Efforts For Good take

Though the government keeps churning out hordes of beneficial schemes for the farmers, most of those are failing to abate the menace of farmer suicides throughout India. At such trying times, an emergency response helpline like Kisan Mitra is the need of the hour. Individuals like Shruti, who give up the allure of a profitable career in the city just to stand beside the people of the soil, are true heroes.

“It is not me alone. Our whole counselling team consists of women and we also have a dynamic field staff of which a few are women. Most of our counsellors and the field staff come from humble rural backgrounds who work with an extreme amount of dedication and empathy towards farmers’ issues,” shares Shruti.

Efforts For Good hopes the work of Kisan Mitra is replicated pan India and save thousands of our farmers every year.

Also Read: She Builds Biogas Plants In Bihar Villages To Provide Electricity, Fuel And Better Crop To Marginalised Farmers

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‘Happy Fridge’: The Key To Bridge Food Wastage And Hunger Problem In India

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Rahul Khera and Gautam Jindal, volunteers (aka hunger heroes) at Feeding India, were among the many Delhi NCR residents accustomed to seeing hungry children pick up half-eaten burgers or stale sandwiches from the dustbin and savour those with the brightest smiles. Like many others, they also had the will to promote equitable food distribution but was perplexed about the approach, until they learnt about the community fridge initiative which has gained unprecedented success in Saudi Arabia and few other European countries. Meanwhile, community fridges were already being installed outside restaurants or in public places in a handful of cities like Mumbai, Bengaluru, Kolkata, Coimbatore and Kochi.

Say Goodbye To Throwing Away Excess Food Because Now You Can Donate The Food To The Needy – Happy Fridge

Thank you for overwhelming response for the Happy Fridge concept. We need more funds from you to install more fridges like this across India. With the limited funds avaialble Feeding India was able to install three fridges only. Kindly donate here http://bit.ly/happyfridge

Posted by The Logical Indian on Saturday, October 27, 2018

Needless to mention, with a shocking 103rd rank in the Global Hunger Index and a food wastage estimate of around Rs 58,000 crore – India was perhaps the best country to implement such an initiative. With Gautam’s help, an enthusiastic Rahul invested his own savings to install a ‘Happy Fridge’ outside his residence at Sun City, Sector 54 in Gurgaon. Set up in 2017 by these Feeding India volunteers, the fridge in Gurgaon has inspired the NGO to scale up the project across India.

No one has ever become poor by giving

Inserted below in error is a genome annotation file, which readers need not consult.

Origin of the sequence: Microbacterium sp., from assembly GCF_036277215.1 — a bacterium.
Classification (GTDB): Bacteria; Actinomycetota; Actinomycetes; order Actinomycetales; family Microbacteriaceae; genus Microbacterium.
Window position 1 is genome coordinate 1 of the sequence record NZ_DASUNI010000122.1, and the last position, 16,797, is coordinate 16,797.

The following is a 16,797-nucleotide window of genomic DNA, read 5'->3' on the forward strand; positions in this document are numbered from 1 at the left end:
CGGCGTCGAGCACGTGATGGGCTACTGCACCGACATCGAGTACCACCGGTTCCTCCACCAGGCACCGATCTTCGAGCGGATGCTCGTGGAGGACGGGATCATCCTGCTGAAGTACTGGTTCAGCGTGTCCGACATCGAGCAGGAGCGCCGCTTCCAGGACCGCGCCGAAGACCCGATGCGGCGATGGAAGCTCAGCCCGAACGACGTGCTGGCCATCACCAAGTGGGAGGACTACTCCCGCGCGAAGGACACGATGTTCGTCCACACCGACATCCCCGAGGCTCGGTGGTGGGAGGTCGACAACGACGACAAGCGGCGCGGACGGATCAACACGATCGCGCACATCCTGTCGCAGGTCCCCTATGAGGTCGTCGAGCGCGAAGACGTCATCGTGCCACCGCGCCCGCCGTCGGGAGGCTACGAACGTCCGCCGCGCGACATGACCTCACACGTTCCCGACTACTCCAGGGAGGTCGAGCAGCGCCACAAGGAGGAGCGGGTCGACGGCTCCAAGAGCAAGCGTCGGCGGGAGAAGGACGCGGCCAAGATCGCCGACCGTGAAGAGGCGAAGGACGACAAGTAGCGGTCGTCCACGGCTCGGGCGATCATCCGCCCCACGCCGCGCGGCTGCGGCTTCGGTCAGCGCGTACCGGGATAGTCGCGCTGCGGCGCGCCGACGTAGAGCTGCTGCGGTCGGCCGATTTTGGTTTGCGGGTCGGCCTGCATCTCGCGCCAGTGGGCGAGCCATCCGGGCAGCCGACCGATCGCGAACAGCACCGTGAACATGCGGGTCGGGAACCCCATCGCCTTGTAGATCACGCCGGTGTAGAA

– Anne Frank

‘Happy Fridge’ fostered many smiles

It didn’t take long for the local residents to learn about this laudable endeavour. They welcomed it, as wastage of excess food was a recurring problem in almost every household. “Intimating the localities was no mammoth task, thanks to social media. However, it was difficult to spread the word among those who actually needed the food,” shares Rahul, who went from auto stands to slums, inviting rickshaw pullers, ragpickers or roadside vendors to avail the community fridge any time they feel hungry. “The security guards of our residential complex played a huge role in explaining how the fridge works to the beneficiaries,” he adds.

The operational and maintenance costs of the ‘ happy fridge ‘ are being maintained diligently by the community members.

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Making memories, sprouting awareness

“I remember one young man who had arrived from a village looking for some menial day job. Somehow he had run out of his paltry savings and had no money to buy one decent meal a day. For about a month, our happy fridge was his solace, till he earned his first salary from a housekeeping job,” shares a jubilant Rahul.

In another incident, a truck driver returning in the wee hours of midnight was starving after a whole day’s hard work. He had run out of cooking fuel at his home, so our fridge was at his rescue.

“The residents keep all sorts of palatable dishes in the happy fridge, ranging from dry snacks, fruits to cooked meals. Sometimes, they even keep raw vegetables, to ensure not a single bit of good food ends up in their trash while other people go hungry to bed,” reveals Rahul.

On an average, each happy fridge supplies around 10-15 meals in a day. The gratitude and pure smiles of the hungry souls after a fulfilling meal are more than enough to continue to motivate Rahul and his neighbours. In fact, inspired by him, many other communities in the Delhi-NCR region set up community fridges in their areas.

Feeding India will set up 500 Happy Fridges

Since the past few years, Feeding India has been a prominent organisation working in the forefront to solve the hunger problem in India. Primarily, they were involved in redistributing leftover food from weddings and parties among the underprivileged people in different cities of India. Their volunteers, better known as “Hunger Heroes of India”, worked actively to bridge the gap between food wastage and food crisis.

“We used to get a lot of calls from individual households to collect their excess food. However, unfortunately, we lacked the manpower and planning to launch our programme on a door to door basis. We were desperately looking for an alternative when we learnt about the community fridges,” shares Srishti Jain, co-founder of Feeding India.

After interacting with Rahul Khera and other campaigners of community fridges, Feeding India decided to amplify this extraordinary project throughout the length and breadth of India. Presently, they have launched the #FightFoodWaste campaign to install 500 community fridges – nicknamed ‘ Happy Fridge ’. So any passer-by – be it a kid going to school without a lunchbox, or a labourer returning home late at night with no promise of a dinner – can now grab a pack of biscuits or a bowl of ‘dal-chawal’ (rice & lentil soup) to satiate their hunger. Click here to contribute for ‘ Happy Fridge ‘ and ensure India never sleeps hungry again.

Feeding India also urges everyone to make a promise to stop wasting food and instead consider donating it to those in need.

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It's not how much we give